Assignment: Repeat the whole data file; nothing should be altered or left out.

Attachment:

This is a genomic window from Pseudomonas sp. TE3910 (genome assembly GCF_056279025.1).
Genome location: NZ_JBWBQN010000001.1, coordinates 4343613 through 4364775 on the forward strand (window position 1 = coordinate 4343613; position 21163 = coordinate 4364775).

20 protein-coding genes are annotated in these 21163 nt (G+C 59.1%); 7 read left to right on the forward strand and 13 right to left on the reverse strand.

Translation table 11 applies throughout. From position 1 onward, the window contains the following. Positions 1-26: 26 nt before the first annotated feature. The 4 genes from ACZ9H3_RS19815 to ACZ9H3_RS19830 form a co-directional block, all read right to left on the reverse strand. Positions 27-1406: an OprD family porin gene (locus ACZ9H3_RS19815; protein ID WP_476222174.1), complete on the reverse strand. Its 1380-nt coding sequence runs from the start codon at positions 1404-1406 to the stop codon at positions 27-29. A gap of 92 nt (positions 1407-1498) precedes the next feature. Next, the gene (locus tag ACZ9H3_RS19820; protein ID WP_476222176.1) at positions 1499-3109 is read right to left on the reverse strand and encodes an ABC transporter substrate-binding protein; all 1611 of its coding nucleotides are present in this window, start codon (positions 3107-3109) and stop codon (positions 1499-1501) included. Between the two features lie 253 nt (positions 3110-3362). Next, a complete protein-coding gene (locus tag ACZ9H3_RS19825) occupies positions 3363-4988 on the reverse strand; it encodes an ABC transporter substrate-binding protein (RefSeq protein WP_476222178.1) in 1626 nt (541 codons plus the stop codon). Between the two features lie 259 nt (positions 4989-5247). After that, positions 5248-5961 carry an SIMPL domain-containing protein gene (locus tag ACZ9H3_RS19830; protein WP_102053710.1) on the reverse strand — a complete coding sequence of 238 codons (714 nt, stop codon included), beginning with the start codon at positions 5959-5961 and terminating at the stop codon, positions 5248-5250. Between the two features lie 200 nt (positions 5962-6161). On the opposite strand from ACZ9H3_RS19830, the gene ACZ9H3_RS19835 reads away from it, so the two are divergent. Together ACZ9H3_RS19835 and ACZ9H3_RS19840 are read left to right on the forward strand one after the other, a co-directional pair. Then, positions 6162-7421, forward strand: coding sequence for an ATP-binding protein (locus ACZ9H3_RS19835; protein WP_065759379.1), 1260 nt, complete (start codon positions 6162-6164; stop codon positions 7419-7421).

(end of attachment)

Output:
This is a genomic window from Pseudomonas sp. TE3910 (genome assembly GCF_056279025.1).
Genome location: NZ_JBWBQN010000001.1, coordinates 4343613 through 4364775 on the forward strand (window position 1 = coordinate 4343613; position 21163 = coordinate 4364775).

20 protein-coding genes are annotated in these 21163 nt (G+C 59.1%); 7 read left to right on the forward strand and 13 right to left on the reverse strand.

Translation table 11 applies throughout. From position 1 onward, the window contains the following. Positions 1-26: 26 nt before the first annotated feature. The 4 genes from ACZ9H3_RS19815 to ACZ9H3_RS19830 form a co-directional block, all read right to left on the reverse strand. Positions 27-1406: an OprD family porin gene (locus ACZ9H3_RS19815; protein ID WP_476222174.1), complete on the reverse strand. Its 1380-nt coding sequence runs from the start codon at positions 1404-1406 to the stop codon at positions 27-29. A gap of 92 nt (positions 1407-1498) precedes the next feature. Next, the gene (locus tag ACZ9H3_RS19820; protein ID WP_476222176.1) at positions 1499-3109 is read right to left on the reverse strand and encodes an ABC transporter substrate-binding protein; all 1611 of its coding nucleotides are present in this window, start codon (positions 3107-3109) and stop codon (positions 1499-1501) included. Between the two features lie 253 nt (positions 3110-3362). Next, a complete protein-coding gene (locus tag ACZ9H3_RS19825) occupies positions 3363-4988 on the reverse strand; it encodes an ABC transporter substrate-binding protein (RefSeq protein WP_476222178.1) in 1626 nt (541 codons plus the stop codon). Between the two features lie 259 nt (positions 4989-5247). After that, positions 5248-5961 carry an SIMPL domain-containing protein gene (locus tag ACZ9H3_RS19830; protein WP_102053710.1) on the reverse strand — a complete coding sequence of 238 codons (714 nt, stop codon included), beginning with the start codon at positions 5959-5961 and terminating at the stop codon, positions 5248-5250. Between the two features lie 200 nt (positions 5962-6161). On the opposite strand from ACZ9H3_RS19830, the gene ACZ9H3_RS19835 reads away from it, so the two are divergent. Together ACZ9H3_RS19835 and ACZ9H3_RS19840 are read left to right on the forward strand one after the other, a co-directional pair. Then, positions 6162-7421, forward strand: coding sequence for an ATP-binding protein (locus ACZ9H3_RS19835; protein WP_065759379.1), 1260 nt, complete (start codon positions 6162-6164; stop codon positions 7419-7421).